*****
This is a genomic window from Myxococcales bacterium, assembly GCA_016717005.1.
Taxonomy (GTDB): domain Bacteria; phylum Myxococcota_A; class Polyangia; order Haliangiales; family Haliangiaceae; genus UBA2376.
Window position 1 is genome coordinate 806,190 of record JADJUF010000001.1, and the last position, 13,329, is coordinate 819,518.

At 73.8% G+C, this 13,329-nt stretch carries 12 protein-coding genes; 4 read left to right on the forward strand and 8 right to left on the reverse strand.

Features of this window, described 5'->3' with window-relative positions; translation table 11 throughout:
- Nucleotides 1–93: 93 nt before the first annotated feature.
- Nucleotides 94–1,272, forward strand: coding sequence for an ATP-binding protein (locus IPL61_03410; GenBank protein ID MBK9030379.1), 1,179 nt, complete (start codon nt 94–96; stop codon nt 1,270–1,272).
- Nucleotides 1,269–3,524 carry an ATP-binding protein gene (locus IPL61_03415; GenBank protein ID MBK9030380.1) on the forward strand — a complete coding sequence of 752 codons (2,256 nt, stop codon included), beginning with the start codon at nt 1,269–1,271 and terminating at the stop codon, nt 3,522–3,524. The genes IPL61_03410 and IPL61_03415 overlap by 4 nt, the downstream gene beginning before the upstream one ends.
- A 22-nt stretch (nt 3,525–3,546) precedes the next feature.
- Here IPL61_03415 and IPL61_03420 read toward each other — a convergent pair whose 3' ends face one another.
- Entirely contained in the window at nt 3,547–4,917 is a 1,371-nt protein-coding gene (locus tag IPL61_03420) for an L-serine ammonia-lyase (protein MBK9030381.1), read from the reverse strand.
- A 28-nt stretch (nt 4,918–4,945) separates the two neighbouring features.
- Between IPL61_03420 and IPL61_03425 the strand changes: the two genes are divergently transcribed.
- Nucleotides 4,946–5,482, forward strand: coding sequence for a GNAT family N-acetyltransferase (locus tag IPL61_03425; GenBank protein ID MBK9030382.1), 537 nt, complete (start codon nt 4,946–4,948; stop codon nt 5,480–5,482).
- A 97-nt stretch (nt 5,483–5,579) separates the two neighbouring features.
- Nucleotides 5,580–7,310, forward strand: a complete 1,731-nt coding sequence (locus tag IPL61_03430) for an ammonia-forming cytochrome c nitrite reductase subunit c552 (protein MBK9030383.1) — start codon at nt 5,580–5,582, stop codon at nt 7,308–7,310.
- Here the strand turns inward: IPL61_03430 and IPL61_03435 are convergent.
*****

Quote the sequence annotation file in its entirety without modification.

This is a genomic window from Myxococcales bacterium, assembly GCA_016717005.1.
Taxonomy (GTDB): domain Bacteria; phylum Myxococcota_A; class Polyangia; order Haliangiales; family Haliangiaceae; genus UBA2376.
Window position 1 is genome coordinate 806,190 of record JADJUF010000001.1, and the last position, 13,329, is coordinate 819,518.

At 73.8% G+C, this 13,329-nt stretch carries 12 protein-coding genes; 4 read left to right on the forward strand and 8 right to left on the reverse strand.

Features of this window, described 5'->3' with window-relative positions; translation table 11 throughout:
- Nucleotides 1–93: 93 nt before the first annotated feature.
- Nucleotides 94–1,272, forward strand: coding sequence for an ATP-binding protein (locus IPL61_03410; GenBank protein ID MBK9030379.1), 1,179 nt, complete (start codon nt 94–96; stop codon nt 1,270–1,272).
- Nucleotides 1,269–3,524 carry an ATP-binding protein gene (locus IPL61_03415; GenBank protein ID MBK9030380.1) on the forward strand — a complete coding sequence of 752 codons (2,256 nt, stop codon included), beginning with the start codon at nt 1,269–1,271 and terminating at the stop codon, nt 3,522–3,524. The genes IPL61_03410 and IPL61_03415 overlap by 4 nt, the downstream gene beginning before the upstream one ends.
- A 22-nt stretch (nt 3,525–3,546) precedes the next feature.
- Here IPL61_03415 and IPL61_03420 read toward each other — a convergent pair whose 3' ends face one another.
- Entirely contained in the window at nt 3,547–4,917 is a 1,371-nt protein-coding gene (locus tag IPL61_03420) for an L-serine ammonia-lyase (protein MBK9030381.1), read from the reverse strand.
- A 28-nt stretch (nt 4,918–4,945) separates the two neighbouring features.
- Between IPL61_03420 and IPL61_03425 the strand changes: the two genes are divergently transcribed.
- Nucleotides 4,946–5,482, forward strand: coding sequence for a GNAT family N-acetyltransferase (locus tag IPL61_03425; GenBank protein ID MBK9030382.1), 537 nt, complete (start codon nt 4,946–4,948; stop codon nt 5,480–5,482).
- A 97-nt stretch (nt 5,483–5,579) separates the two neighbouring features.
- Nucleotides 5,580–7,310, forward strand: a complete 1,731-nt coding sequence (locus tag IPL61_03430) for an ammonia-forming cytochrome c nitrite reductase subunit c552 (protein MBK9030383.1) — start codon at nt 5,580–5,582, stop codon at nt 7,308–7,310.
- Here the strand turns inward: IPL61_03430 and IPL61_03435 are convergent.